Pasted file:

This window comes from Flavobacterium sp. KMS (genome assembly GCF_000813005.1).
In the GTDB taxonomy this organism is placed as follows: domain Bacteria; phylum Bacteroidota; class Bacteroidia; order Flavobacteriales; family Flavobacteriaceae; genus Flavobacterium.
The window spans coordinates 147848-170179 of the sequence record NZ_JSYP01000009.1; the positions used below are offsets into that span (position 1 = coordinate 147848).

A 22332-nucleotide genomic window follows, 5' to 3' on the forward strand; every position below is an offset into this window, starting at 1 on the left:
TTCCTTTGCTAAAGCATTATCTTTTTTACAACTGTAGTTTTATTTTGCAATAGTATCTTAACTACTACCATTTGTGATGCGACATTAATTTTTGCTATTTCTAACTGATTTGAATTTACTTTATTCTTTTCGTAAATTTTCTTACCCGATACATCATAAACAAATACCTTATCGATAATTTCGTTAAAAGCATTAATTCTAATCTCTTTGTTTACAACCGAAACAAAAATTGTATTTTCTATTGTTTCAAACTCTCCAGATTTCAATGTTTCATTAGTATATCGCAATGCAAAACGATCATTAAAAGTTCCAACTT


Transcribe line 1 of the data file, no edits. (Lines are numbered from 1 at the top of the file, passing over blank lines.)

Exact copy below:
This window comes from Flavobacterium sp. KMS (genome assembly GCF_000813005.1).